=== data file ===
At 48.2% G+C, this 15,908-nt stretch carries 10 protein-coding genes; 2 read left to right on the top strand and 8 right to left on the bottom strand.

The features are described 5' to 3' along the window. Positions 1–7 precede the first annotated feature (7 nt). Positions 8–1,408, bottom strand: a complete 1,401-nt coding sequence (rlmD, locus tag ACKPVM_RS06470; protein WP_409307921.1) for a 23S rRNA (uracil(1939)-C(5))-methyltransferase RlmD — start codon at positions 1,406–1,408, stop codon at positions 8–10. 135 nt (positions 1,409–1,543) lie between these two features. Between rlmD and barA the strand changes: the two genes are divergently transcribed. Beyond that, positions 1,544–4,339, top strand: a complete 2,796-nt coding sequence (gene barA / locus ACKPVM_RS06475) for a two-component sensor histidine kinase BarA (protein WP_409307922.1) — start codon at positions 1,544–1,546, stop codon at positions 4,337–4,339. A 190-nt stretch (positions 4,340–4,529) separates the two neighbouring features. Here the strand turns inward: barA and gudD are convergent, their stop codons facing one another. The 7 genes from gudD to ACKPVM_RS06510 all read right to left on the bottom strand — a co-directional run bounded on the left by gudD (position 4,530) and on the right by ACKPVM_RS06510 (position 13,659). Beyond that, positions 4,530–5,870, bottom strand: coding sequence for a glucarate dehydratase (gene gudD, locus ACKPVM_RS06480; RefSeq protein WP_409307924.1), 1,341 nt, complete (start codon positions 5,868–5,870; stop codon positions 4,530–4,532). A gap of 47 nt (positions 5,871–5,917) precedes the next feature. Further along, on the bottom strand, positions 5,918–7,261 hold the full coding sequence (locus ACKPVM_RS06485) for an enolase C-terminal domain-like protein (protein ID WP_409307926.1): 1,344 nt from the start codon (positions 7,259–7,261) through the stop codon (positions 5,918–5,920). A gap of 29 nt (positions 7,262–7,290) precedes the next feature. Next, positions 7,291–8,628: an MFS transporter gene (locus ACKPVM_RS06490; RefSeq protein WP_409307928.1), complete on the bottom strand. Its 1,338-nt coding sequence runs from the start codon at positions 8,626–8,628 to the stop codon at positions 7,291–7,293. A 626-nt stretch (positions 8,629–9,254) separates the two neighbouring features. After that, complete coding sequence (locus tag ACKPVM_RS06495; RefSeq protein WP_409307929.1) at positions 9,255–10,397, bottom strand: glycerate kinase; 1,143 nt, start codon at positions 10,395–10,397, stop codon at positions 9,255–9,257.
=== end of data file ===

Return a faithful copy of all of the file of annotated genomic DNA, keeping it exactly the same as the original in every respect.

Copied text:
At 48.2% G+C, this 15,908-nt stretch carries 10 protein-coding genes; 2 read left to right on the top strand and 8 right to left on the bottom strand.

The features are described 5' to 3' along the window. Positions 1–7 precede the first annotated feature (7 nt). Positions 8–1,408, bottom strand: a complete 1,401-nt coding sequence (rlmD, locus tag ACKPVM_RS06470; protein WP_409307921.1) for a 23S rRNA (uracil(1939)-C(5))-methyltransferase RlmD — start codon at positions 1,406–1,408, stop codon at positions 8–10. 135 nt (positions 1,409–1,543) lie between these two features. Between rlmD and barA the strand changes: the two genes are divergently transcribed. Beyond that, positions 1,544–4,339, top strand: a complete 2,796-nt coding sequence (gene barA / locus ACKPVM_RS06475) for a two-component sensor histidine kinase BarA (protein WP_409307922.1) — start codon at positions 1,544–1,546, stop codon at positions 4,337–4,339. A 190-nt stretch (positions 4,340–4,529) separates the two neighbouring features. Here the strand turns inward: barA and gudD are convergent, their stop codons facing one another. The 7 genes from gudD to ACKPVM_RS06510 all read right to left on the bottom strand — a co-directional run bounded on the left by gudD (position 4,530) and on the right by ACKPVM_RS06510 (position 13,659). Beyond that, positions 4,530–5,870, bottom strand: coding sequence for a glucarate dehydratase (gene gudD, locus ACKPVM_RS06480; RefSeq protein WP_409307924.1), 1,341 nt, complete (start codon positions 5,868–5,870; stop codon positions 4,530–4,532). A gap of 47 nt (positions 5,871–5,917) precedes the next feature. Further along, on the bottom strand, positions 5,918–7,261 hold the full coding sequence (locus ACKPVM_RS06485) for an enolase C-terminal domain-like protein (protein ID WP_409307926.1): 1,344 nt from the start codon (positions 7,259–7,261) through the stop codon (positions 5,918–5,920). A gap of 29 nt (positions 7,262–7,290) precedes the next feature. Next, positions 7,291–8,628: an MFS transporter gene (locus ACKPVM_RS06490; RefSeq protein WP_409307928.1), complete on the bottom strand. Its 1,338-nt coding sequence runs from the start codon at positions 8,626–8,628 to the stop codon at positions 7,291–7,293. A 626-nt stretch (positions 8,629–9,254) separates the two neighbouring features. After that, complete coding sequence (locus tag ACKPVM_RS06495; RefSeq protein WP_409307929.1) at positions 9,255–10,397, bottom strand: glycerate kinase; 1,143 nt, start codon at positions 10,395–10,397, stop codon at positions 9,255–9,257.